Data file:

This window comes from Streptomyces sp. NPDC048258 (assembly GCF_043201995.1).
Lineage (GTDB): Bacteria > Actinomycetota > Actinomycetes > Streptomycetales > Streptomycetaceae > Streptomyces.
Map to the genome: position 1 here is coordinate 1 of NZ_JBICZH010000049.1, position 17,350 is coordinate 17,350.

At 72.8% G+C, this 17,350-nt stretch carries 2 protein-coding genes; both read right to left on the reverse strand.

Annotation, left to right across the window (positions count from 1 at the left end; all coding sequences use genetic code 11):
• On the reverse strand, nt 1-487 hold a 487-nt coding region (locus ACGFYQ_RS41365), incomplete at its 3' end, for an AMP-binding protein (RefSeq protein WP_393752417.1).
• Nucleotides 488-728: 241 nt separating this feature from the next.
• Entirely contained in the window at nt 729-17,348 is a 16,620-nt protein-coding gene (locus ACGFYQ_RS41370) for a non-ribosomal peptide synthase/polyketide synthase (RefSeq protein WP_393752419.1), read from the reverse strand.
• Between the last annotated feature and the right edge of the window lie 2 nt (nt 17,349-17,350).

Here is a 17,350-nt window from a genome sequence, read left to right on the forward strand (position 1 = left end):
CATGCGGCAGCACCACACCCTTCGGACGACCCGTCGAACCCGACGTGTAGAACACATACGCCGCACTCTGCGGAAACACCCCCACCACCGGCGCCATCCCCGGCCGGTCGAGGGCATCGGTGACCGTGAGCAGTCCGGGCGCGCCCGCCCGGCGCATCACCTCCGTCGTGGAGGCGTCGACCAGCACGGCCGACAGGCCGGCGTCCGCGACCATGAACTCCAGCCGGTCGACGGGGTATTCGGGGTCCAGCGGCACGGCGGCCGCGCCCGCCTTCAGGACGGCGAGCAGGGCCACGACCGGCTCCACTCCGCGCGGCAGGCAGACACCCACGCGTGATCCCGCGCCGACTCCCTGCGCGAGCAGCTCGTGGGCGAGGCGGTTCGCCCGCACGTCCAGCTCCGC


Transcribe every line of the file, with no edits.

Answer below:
This window comes from Streptomyces sp. NPDC048258 (assembly GCF_043201995.1).
Lineage (GTDB): Bacteria > Actinomycetota > Actinomycetes > Streptomycetales > Streptomycetaceae > Streptomyces.
Map to the genome: position 1 here is coordinate 1 of NZ_JBICZH010000049.1, position 17,350 is coordinate 17,350.

At 72.8% G+C, this 17,350-nt stretch carries 2 protein-coding genes; both read right to left on the reverse strand.

Annotation, left to right across the window (positions count from 1 at the left end; all coding sequences use genetic code 11):
• On the reverse strand, nt 1-487 hold a 487-nt coding region (locus ACGFYQ_RS41365), incomplete at its 3' end, for an AMP-binding protein (RefSeq protein WP_393752417.1).
• Nucleotides 488-728: 241 nt separating this feature from the next.
• Entirely contained in the window at nt 729-17,348 is a 16,620-nt protein-coding gene (locus ACGFYQ_RS41370) for a non-ribosomal peptide synthase/polyketide synthase (RefSeq protein WP_393752419.1), read from the reverse strand.
• Between the last annotated feature and the right edge of the window lie 2 nt (nt 17,349-17,350).

Here is a 17,350-nt window from a genome sequence, read left to right on the forward strand (position 1 = left end):
CATGCGGCAGCACCACACCCTTCGGACGACCCGTCGAACCCGACGTGTAGAACACATACGCCGCACTCTGCGGAAACACCCCCACCACCGGCGCCATCCCCGGCCGGTCGAGGGCATCGGTGACCGTGAGCAGTCCGGGCGCGCCCGCCCGGCGCATCACCTCCGTCGTGGAGGCGTCGACCAGCACGGCCGACAGGCCGGCGTCCGCGACCATGAACTCCAGCCGGTCGACGGGGTATTCGGGGTCCAGCGGCACGGCGGCCGCGCCCGCCTTCAGGACGGCGAGCAGGGCCACGACCGGCTCCACTCCGCGCGGCAGGCAGACACCCACGCGTGATCCCGCGCCGACTCCCTGCGCGAGCAGCTCGTGGGCGAGGCGGTTCGCCCGCACGTCCAGCTCCGC